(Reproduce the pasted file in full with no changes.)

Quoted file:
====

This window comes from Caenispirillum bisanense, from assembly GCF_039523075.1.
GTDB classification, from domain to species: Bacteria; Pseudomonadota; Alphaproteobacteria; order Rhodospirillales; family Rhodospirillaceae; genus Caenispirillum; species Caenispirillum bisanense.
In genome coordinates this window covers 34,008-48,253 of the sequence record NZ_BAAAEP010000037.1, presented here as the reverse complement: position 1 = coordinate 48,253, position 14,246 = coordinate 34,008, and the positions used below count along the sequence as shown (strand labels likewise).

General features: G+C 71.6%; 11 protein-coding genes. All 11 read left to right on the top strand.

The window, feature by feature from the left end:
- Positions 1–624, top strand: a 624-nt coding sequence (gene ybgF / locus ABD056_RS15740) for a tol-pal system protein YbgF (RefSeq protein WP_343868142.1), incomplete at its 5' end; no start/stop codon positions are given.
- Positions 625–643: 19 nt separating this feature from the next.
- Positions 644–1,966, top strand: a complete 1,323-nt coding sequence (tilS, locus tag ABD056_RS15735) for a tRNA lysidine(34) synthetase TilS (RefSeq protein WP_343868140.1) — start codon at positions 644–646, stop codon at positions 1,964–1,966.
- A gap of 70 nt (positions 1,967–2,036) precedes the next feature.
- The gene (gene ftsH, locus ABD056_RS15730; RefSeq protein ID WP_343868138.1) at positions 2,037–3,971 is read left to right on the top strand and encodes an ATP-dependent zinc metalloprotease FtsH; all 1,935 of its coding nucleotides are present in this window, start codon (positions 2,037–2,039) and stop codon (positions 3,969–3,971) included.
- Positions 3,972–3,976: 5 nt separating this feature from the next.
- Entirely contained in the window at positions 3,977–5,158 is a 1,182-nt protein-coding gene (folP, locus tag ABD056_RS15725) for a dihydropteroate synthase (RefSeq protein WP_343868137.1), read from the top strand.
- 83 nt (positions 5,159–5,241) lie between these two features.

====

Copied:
This window comes from Caenispirillum bisanense, from assembly GCF_039523075.1.
GTDB classification, from domain to species: Bacteria; Pseudomonadota; Alphaproteobacteria; order Rhodospirillales; family Rhodospirillaceae; genus Caenispirillum; species Caenispirillum bisanense.
In genome coordinates this window covers 34,008-48,253 of the sequence record NZ_BAAAEP010000037.1, presented here as the reverse complement: position 1 = coordinate 48,253, position 14,246 = coordinate 34,008, and the positions used below count along the sequence as shown (strand labels likewise).

General features: G+C 71.6%; 11 protein-coding genes. All 11 read left to right on the top strand.

The window, feature by feature from the left end:
- Positions 1–624, top strand: a 624-nt coding sequence (gene ybgF / locus ABD056_RS15740) for a tol-pal system protein YbgF (RefSeq protein WP_343868142.1), incomplete at its 5' end; no start/stop codon positions are given.
- Positions 625–643: 19 nt separating this feature from the next.
- Positions 644–1,966, top strand: a complete 1,323-nt coding sequence (tilS, locus tag ABD056_RS15735) for a tRNA lysidine(34) synthetase TilS (RefSeq protein WP_343868140.1) — start codon at positions 644–646, stop codon at positions 1,964–1,966.
- A gap of 70 nt (positions 1,967–2,036) precedes the next feature.
- The gene (gene ftsH, locus ABD056_RS15730; RefSeq protein ID WP_343868138.1) at positions 2,037–3,971 is read left to right on the top strand and encodes an ATP-dependent zinc metalloprotease FtsH; all 1,935 of its coding nucleotides are present in this window, start codon (positions 2,037–2,039) and stop codon (positions 3,969–3,971) included.
- Positions 3,972–3,976: 5 nt separating this feature from the next.
- Entirely contained in the window at positions 3,977–5,158 is a 1,182-nt protein-coding gene (folP, locus tag ABD056_RS15725) for a dihydropteroate synthase (RefSeq protein WP_343868137.1), read from the top strand.
- 83 nt (positions 5,159–5,241) lie between these two features.